8. Find Connection Points

So you sent a pitch to the big-shot editor at the big-shot magazine weeks ago and you heard nothing back. In your mind, it’s not happening, until you answer an unknown caller and find yourself talking to the editor. The big-shot editor. Of the big-shot magazine. About your pitch, which she likes.

Don’t freak out. Breathe deep, listen, and remember that as intimidating as her position, background, or role might be, she’s a human. Like you. Find the things you have in common. Find connection points. Ask and answer questions. Remember that you’re conversing with another human who has intimidations and goals and awkward moments just like you do. Focus on the common ground instead of the perceived divide, and you’ll find more connection points that you might have imagined.

Featured photo credit: Mister Wilson via flickr.com

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Last Updated on July 10, 2019

30 Best Procrastination Quotes to Get You Back to Work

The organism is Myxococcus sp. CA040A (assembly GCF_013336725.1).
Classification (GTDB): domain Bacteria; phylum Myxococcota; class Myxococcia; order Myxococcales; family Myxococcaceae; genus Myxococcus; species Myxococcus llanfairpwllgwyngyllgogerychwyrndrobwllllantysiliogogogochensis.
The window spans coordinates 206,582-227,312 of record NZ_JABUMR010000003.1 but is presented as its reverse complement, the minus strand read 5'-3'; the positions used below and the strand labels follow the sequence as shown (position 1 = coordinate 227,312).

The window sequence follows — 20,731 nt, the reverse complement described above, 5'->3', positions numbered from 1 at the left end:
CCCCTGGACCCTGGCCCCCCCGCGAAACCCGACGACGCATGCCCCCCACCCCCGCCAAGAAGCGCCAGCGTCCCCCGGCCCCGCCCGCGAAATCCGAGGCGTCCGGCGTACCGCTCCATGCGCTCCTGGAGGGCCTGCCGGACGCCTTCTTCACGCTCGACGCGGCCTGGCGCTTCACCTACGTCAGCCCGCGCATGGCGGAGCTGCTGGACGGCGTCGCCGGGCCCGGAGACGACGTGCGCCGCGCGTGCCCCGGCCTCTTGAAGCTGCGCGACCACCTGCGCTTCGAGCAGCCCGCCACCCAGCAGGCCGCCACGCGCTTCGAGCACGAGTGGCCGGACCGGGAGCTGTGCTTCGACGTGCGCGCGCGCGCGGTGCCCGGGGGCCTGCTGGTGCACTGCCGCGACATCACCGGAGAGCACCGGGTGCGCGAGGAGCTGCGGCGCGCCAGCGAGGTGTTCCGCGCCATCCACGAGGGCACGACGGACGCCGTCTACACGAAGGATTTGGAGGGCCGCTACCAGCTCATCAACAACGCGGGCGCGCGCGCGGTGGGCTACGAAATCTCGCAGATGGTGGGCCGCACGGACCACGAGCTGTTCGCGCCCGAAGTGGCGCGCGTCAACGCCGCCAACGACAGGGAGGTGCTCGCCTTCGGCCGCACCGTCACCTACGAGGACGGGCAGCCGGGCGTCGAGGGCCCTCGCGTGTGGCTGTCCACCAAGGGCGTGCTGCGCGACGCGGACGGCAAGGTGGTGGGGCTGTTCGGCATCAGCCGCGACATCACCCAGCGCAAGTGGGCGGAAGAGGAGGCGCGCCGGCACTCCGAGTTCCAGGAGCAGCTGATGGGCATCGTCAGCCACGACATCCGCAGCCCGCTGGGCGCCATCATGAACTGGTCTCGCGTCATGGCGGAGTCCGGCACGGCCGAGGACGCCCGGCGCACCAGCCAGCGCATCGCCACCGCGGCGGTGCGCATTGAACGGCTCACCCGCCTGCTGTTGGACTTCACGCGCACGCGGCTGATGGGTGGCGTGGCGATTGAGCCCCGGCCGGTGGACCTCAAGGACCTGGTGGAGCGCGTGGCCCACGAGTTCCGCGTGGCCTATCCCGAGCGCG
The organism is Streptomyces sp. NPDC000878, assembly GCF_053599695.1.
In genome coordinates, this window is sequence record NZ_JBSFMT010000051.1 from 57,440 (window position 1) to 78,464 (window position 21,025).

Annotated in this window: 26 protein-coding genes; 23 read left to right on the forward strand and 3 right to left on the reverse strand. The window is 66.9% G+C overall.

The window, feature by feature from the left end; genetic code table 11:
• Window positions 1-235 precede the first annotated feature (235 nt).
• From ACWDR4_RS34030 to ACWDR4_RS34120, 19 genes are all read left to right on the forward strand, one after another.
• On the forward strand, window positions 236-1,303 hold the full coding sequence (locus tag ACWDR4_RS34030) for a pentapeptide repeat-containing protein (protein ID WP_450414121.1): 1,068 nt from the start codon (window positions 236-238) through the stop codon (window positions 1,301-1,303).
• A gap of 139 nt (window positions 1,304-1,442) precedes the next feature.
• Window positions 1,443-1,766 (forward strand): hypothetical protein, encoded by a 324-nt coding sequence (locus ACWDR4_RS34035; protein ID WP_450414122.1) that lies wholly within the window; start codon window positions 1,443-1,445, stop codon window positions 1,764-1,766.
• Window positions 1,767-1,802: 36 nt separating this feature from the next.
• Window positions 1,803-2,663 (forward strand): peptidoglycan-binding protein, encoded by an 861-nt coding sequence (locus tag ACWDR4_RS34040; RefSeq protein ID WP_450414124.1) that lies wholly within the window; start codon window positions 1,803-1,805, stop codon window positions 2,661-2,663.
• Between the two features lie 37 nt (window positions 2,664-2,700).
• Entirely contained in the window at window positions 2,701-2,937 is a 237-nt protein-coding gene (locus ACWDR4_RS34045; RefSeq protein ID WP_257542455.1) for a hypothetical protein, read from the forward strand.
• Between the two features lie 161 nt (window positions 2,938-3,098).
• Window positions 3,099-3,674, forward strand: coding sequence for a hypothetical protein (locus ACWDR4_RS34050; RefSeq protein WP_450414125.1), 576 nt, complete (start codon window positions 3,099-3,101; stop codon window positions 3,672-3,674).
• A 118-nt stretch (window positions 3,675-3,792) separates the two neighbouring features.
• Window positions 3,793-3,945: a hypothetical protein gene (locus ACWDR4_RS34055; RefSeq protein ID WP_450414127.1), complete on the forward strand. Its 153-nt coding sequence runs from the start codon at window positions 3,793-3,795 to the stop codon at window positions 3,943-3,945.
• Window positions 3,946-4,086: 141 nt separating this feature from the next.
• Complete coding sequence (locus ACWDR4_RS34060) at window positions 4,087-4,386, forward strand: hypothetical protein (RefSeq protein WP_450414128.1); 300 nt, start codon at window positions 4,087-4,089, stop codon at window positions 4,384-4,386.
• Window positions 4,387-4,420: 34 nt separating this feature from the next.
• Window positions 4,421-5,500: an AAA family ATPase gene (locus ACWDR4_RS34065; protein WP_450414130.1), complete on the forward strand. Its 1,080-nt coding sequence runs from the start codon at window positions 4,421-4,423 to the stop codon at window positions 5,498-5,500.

30 Best Procrastination Quotes to Get You Back to Work

What do your 3pm fridge raid and perfectly alphabetised bookshelf have in common?

You most likely did both of them when you should have been doing work.

Procrastination is one of the most human behaviours. We’re all guilty of putting off what we know is important from time to time, and it seems the more pressing the task at hand, the better we are at avoiding it.

Sure, it means that every time we have an important deadline we end up with a spotlessly clean house and a completely empty inbox, but the real work gets left until the very last minute and is finished in a frenzy of stress and caffeine.

But we can gain control over procrastination by noticing it as soon as possible and stopping it in its tracks. On the contrary, you know you have a bad habit when you’re aware you’re putting something off, and you continue avoiding it anyway.